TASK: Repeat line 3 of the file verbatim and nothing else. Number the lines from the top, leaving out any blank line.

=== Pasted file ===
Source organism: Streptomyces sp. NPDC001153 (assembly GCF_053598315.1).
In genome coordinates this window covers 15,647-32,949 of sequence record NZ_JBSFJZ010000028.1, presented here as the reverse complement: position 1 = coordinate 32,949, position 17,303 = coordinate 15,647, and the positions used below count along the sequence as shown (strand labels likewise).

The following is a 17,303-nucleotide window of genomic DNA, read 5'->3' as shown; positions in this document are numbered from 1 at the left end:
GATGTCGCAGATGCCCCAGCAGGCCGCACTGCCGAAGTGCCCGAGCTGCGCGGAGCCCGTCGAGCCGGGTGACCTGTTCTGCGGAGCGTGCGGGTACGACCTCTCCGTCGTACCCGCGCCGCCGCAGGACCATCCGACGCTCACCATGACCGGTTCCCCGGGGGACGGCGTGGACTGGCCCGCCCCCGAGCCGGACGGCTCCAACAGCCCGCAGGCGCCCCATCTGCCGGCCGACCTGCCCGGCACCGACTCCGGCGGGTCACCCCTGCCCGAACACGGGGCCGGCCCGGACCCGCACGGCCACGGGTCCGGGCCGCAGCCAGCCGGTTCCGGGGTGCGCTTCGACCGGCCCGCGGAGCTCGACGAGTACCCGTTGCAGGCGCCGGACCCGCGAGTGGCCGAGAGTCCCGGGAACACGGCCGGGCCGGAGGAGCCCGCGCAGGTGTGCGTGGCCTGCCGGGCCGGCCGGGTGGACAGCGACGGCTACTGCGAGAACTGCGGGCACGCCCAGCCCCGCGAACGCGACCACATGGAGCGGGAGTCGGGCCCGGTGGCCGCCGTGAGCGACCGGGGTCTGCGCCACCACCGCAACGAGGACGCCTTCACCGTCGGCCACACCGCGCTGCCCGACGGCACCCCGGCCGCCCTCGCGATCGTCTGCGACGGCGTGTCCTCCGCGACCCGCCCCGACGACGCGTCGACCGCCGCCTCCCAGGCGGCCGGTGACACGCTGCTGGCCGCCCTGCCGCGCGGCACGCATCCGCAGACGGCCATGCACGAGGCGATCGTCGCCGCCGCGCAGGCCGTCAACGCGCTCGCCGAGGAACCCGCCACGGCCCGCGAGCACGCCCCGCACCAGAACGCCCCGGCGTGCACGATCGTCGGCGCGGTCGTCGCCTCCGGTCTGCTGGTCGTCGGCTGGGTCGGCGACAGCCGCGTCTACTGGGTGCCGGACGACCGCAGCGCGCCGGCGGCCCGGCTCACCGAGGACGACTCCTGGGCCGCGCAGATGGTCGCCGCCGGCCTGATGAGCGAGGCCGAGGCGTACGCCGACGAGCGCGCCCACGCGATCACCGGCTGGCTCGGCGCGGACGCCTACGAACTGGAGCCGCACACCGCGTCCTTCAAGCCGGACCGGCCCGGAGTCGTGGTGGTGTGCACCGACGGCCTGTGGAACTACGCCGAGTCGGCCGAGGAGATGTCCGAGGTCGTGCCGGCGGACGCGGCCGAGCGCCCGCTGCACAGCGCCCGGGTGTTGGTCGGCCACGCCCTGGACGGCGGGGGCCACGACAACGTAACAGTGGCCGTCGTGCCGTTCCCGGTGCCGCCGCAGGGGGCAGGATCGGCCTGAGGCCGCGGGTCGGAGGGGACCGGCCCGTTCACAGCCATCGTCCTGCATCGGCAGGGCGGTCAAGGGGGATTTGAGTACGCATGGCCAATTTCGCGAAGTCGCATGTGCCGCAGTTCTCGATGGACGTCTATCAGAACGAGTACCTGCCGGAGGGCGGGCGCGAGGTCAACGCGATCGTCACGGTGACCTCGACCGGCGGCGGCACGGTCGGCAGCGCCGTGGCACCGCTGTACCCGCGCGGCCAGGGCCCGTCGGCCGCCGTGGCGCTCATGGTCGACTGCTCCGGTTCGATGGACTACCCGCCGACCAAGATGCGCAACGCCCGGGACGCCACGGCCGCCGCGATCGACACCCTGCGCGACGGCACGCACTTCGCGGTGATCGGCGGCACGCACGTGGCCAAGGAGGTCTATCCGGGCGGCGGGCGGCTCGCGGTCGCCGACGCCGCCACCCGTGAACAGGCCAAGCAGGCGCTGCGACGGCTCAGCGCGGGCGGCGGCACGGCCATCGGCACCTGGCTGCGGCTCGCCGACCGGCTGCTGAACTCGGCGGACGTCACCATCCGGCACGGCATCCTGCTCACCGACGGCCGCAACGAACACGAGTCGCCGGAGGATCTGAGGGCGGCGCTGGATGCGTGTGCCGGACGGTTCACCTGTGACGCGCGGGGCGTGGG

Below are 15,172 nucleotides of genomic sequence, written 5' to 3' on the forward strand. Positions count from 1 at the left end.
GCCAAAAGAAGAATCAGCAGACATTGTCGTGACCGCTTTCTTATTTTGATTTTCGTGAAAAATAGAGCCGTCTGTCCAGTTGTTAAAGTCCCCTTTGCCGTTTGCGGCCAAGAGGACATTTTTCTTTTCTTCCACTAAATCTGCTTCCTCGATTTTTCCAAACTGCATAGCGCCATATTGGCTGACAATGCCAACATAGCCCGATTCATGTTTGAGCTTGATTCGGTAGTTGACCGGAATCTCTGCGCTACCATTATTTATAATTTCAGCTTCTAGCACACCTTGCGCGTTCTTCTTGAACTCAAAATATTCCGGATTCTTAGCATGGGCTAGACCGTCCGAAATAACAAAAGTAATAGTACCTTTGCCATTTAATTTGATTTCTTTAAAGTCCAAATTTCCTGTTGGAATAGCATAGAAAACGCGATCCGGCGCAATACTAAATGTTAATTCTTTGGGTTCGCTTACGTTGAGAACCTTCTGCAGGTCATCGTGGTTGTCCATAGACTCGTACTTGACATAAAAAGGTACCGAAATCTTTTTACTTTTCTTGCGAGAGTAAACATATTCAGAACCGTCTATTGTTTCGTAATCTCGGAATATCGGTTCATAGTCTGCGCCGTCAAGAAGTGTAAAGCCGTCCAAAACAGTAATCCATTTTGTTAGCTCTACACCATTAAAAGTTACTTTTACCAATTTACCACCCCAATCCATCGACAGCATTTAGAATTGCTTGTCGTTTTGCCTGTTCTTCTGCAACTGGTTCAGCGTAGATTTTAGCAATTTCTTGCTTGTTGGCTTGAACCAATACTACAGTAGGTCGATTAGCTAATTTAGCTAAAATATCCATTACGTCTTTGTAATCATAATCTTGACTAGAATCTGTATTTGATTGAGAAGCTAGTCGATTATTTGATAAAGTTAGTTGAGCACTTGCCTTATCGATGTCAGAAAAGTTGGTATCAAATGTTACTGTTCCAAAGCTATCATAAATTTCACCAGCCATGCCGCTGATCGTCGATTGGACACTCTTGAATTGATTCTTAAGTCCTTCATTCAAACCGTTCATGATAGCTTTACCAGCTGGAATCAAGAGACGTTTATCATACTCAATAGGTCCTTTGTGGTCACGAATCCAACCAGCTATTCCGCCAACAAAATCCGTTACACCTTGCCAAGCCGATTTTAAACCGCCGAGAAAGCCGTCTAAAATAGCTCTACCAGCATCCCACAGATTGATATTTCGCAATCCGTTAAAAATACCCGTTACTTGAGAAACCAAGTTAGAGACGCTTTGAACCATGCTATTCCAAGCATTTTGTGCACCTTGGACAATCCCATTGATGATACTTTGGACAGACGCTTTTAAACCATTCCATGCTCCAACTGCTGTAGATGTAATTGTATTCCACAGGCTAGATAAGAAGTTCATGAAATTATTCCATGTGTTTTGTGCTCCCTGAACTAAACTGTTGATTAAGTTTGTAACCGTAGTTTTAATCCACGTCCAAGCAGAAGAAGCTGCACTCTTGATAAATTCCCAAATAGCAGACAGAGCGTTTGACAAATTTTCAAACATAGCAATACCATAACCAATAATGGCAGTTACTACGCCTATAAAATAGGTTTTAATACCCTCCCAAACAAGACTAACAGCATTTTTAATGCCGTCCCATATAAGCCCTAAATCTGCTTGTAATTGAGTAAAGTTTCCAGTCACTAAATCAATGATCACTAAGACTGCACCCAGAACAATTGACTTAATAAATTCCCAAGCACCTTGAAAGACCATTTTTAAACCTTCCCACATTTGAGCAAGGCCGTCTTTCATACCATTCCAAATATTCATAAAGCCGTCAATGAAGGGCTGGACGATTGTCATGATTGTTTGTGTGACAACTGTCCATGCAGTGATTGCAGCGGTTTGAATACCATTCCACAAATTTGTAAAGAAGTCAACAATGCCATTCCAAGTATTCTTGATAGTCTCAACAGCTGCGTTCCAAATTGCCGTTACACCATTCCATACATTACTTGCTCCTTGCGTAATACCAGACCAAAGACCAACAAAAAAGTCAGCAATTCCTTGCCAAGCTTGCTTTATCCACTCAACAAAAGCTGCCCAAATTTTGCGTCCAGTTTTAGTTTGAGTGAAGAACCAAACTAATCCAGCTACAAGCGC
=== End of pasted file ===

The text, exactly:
The following is a 17,303-nucleotide window of genomic DNA, read 5'->3' as shown; positions in this document are numbered from 1 at the left end: